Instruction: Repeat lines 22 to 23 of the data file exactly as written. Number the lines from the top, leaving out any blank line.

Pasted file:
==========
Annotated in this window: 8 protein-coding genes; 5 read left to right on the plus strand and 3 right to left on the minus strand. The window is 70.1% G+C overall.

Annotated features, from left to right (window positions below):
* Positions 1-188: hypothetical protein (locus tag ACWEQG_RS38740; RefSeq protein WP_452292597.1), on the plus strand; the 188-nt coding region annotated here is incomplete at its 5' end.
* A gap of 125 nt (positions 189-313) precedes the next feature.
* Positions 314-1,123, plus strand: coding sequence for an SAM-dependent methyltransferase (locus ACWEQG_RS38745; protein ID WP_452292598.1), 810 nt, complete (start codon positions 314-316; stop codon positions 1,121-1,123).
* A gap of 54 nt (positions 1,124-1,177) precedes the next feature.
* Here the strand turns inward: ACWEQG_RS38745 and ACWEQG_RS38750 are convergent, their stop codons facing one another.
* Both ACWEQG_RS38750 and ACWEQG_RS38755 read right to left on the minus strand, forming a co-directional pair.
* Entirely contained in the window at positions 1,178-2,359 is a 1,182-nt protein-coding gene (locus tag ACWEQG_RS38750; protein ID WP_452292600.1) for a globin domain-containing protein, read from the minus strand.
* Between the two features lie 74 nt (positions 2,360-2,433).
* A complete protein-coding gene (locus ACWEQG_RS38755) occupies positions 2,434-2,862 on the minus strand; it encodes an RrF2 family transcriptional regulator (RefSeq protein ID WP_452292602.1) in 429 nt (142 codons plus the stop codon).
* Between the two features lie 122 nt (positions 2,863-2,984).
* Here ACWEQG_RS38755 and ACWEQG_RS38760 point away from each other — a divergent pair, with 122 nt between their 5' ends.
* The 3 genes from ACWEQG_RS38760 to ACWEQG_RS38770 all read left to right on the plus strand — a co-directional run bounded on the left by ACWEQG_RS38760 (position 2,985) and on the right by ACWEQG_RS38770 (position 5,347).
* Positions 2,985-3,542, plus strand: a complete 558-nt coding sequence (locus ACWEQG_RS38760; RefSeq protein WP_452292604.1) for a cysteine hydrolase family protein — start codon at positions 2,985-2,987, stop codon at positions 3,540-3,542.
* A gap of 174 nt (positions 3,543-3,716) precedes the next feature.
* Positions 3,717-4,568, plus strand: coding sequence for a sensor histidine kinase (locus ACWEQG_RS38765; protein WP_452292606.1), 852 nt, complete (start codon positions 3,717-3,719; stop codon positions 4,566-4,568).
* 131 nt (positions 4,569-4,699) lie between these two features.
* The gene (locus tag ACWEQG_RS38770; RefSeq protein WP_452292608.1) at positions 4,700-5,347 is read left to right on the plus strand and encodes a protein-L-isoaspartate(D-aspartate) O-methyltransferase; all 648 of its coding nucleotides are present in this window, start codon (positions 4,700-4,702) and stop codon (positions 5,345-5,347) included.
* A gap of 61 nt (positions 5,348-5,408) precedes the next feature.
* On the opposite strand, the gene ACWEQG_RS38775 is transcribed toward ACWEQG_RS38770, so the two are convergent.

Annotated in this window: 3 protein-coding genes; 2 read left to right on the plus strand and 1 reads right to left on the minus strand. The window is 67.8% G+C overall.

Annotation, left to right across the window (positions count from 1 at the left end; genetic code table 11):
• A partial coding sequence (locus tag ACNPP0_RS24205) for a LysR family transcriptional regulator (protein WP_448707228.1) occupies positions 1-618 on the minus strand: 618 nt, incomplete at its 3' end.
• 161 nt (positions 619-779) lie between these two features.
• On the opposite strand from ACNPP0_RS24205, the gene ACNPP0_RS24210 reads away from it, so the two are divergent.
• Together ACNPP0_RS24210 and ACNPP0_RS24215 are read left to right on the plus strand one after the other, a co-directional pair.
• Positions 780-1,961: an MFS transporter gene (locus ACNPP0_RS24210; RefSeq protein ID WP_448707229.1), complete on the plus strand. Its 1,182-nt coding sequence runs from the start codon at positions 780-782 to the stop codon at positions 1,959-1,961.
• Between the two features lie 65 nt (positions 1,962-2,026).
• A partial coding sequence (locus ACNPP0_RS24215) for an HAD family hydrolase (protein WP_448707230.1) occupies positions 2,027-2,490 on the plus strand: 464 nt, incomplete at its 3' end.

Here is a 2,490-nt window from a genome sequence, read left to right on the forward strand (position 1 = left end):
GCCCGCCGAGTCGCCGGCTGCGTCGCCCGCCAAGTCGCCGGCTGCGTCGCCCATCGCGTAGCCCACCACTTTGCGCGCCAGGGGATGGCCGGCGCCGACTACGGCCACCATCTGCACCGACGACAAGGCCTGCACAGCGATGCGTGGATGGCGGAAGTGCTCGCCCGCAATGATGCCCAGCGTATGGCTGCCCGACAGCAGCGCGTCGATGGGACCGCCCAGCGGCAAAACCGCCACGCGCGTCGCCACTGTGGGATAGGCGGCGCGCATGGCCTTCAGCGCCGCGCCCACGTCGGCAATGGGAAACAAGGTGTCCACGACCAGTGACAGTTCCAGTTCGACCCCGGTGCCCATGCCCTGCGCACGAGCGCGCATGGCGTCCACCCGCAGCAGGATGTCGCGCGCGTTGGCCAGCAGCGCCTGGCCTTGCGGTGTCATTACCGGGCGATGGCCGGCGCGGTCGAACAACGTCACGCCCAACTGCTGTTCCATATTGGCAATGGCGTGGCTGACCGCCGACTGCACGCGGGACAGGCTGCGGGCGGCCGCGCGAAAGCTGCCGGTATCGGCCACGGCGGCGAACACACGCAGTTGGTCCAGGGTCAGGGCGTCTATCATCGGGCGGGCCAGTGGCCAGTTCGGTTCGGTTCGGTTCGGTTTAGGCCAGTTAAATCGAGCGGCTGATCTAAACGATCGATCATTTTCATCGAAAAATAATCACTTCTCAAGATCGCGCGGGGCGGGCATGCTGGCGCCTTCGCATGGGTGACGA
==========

Annotated in this window: 3 protein-coding genes; 2 read left to right on the plus strand and 1 reads right to left on the minus strand. The window is 67.8% G+C overall.

Annotation, left to right across the window (positions count from 1 at the left end; genetic code table 11):